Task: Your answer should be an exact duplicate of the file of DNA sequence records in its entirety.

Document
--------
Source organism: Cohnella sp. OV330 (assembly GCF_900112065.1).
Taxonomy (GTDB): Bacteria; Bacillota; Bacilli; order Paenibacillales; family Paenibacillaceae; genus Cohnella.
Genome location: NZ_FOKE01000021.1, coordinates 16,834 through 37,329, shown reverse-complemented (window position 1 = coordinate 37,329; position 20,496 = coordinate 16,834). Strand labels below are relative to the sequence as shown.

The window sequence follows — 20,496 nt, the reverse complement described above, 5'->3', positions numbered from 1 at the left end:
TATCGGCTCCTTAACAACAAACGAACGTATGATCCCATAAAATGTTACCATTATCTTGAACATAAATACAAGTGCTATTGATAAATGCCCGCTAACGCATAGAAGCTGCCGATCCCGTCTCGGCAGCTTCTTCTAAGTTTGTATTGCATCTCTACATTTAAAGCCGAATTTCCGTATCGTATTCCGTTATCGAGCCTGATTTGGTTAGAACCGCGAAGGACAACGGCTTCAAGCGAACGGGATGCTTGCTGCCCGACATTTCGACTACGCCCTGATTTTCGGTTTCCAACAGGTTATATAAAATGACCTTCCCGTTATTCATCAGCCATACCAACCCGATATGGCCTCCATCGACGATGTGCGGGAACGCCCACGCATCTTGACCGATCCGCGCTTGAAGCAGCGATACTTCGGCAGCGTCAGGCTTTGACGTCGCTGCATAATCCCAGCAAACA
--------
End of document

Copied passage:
Source organism: Cohnella sp. OV330 (assembly GCF_900112065.1).
Taxonomy (GTDB): Bacteria; Bacillota; Bacilli; order Paenibacillales; family Paenibacillaceae; genus Cohnella.
Genome location: NZ_FOKE01000021.1, coordinates 16,834 through 37,329, shown reverse-complemented (window position 1 = coordinate 37,329; position 20,496 = coordinate 16,834). Strand labels below are relative to the sequence as shown.

The window sequence follows — 20,496 nt, the reverse complement described above, 5'->3', positions numbered from 1 at the left end:
TATCGGCTCCTTAACAACAAACGAACGTATGATCCCATAAAATGTTACCATTATCTTGAACATAAATACAAGTGCTATTGATAAATGCCCGCTAACGCATAGAAGCTGCCGATCCCGTCTCGGCAGCTTCTTCTAAGTTTGTATTGCATCTCTACATTTAAAGCCGAATTTCCGTATCGTATTCCGTTATCGAGCCTGATTTGGTTAGAACCGCGAAGGACAACGGCTTCAAGCGAACGGGATGCTTGCTGCCCGACATTTCGACTACGCCCTGATTTTCGGTTTCCAACAGGTTATATAAAATGACCTTCCCGTTATTCATCAGCCATACCAACCCGATATGGCCTCCATCGACGATGTGCGGGAACGCCCACGCATCTTGACCGATCCGCGCTTGAAGCAGCGATACTTCGGCAGCGTCAGGCTTTGACGTCGCTGCATAATCCCAGCAAACA